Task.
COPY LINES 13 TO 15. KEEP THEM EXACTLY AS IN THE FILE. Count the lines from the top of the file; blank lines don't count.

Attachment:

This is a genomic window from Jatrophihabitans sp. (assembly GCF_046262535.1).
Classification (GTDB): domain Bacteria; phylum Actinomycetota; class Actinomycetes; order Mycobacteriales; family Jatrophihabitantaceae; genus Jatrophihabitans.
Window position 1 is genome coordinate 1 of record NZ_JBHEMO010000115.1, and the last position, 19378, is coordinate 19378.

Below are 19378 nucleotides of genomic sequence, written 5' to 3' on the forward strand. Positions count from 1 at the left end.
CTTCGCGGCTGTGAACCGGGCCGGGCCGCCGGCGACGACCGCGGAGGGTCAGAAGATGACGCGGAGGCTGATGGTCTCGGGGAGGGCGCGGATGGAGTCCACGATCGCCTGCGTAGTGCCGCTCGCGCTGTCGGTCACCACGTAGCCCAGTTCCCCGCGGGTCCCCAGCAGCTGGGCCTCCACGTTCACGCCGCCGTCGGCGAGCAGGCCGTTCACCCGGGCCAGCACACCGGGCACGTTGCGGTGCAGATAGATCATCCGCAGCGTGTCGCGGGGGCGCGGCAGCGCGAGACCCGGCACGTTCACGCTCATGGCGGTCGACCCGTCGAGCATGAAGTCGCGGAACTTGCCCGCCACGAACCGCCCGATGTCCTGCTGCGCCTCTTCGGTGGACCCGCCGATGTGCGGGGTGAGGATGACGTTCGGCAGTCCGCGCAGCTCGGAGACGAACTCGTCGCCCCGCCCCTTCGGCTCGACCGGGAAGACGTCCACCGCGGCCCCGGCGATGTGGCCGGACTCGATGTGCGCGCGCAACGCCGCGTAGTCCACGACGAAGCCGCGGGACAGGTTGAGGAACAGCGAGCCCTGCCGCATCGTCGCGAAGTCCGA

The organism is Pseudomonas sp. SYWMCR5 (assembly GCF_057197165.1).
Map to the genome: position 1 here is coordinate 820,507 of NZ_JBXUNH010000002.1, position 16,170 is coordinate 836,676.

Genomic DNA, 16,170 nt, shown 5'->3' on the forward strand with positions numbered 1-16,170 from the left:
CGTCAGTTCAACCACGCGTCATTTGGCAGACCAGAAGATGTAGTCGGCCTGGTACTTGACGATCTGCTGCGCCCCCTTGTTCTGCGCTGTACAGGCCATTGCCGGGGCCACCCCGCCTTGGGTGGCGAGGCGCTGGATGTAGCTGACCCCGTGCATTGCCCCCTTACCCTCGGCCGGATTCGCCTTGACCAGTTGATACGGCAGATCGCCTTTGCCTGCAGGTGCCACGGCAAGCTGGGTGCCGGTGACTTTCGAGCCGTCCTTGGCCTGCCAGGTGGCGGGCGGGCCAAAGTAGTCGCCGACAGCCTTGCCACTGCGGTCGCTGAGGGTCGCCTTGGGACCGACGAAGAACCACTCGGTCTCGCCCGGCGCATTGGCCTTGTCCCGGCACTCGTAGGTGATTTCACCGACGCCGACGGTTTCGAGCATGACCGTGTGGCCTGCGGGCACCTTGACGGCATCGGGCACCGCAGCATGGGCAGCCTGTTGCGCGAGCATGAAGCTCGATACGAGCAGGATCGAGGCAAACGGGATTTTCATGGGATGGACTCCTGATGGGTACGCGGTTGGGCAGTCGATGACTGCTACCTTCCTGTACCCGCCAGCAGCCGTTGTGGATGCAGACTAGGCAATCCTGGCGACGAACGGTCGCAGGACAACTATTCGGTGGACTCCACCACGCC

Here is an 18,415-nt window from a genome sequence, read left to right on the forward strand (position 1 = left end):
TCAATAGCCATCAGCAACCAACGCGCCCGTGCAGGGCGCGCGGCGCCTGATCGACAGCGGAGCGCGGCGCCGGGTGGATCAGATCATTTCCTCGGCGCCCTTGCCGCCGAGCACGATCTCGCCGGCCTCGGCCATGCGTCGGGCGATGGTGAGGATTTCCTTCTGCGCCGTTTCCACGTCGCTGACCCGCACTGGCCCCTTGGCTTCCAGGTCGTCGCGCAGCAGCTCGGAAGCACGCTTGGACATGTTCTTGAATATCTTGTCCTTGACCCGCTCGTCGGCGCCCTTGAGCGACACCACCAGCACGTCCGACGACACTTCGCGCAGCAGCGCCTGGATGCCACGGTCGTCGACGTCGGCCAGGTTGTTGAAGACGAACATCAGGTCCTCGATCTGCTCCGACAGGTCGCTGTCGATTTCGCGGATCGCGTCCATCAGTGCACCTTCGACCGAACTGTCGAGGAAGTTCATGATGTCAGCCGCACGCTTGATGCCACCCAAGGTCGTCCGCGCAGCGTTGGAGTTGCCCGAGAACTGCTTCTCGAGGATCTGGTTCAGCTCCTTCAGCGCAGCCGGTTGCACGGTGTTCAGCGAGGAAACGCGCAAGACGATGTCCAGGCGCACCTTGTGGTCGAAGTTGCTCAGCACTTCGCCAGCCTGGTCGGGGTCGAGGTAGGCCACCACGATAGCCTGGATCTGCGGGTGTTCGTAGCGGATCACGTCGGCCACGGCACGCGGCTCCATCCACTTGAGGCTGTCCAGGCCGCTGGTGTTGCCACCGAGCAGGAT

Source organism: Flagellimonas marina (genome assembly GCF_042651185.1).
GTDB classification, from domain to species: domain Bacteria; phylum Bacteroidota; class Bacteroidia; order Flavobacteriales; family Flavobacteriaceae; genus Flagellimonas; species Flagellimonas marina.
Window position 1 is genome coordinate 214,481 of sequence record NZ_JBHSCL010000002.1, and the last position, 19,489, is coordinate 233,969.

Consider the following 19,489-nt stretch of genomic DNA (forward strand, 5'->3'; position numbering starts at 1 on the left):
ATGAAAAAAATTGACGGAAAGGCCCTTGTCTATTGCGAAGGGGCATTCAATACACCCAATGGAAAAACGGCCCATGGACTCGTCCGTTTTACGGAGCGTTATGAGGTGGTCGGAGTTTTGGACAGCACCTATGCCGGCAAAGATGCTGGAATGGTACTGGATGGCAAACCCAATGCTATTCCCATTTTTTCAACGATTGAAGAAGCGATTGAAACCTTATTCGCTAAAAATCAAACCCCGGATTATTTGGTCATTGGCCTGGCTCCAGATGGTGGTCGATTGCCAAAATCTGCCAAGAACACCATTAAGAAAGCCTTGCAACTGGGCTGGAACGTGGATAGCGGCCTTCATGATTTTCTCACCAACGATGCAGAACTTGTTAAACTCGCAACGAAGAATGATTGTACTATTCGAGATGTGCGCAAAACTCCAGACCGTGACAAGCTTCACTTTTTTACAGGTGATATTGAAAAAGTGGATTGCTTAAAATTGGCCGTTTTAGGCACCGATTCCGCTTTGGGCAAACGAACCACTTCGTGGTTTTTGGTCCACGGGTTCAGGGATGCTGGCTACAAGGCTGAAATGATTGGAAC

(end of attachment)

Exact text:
GTDB classification, from domain to species: domain Bacteria; phylum Bacteroidota; class Bacteroidia; order Flavobacteriales; family Flavobacteriaceae; genus Flagellimonas; species Flagellimonas marina.
Window position 1 is genome coordinate 214,481 of sequence record NZ_JBHSCL010000002.1, and the last position, 19,489, is coordinate 233,969.

Consider the following 19,489-nt stretch of genomic DNA (forward strand, 5'->3'; position numbering starts at 1 on the left):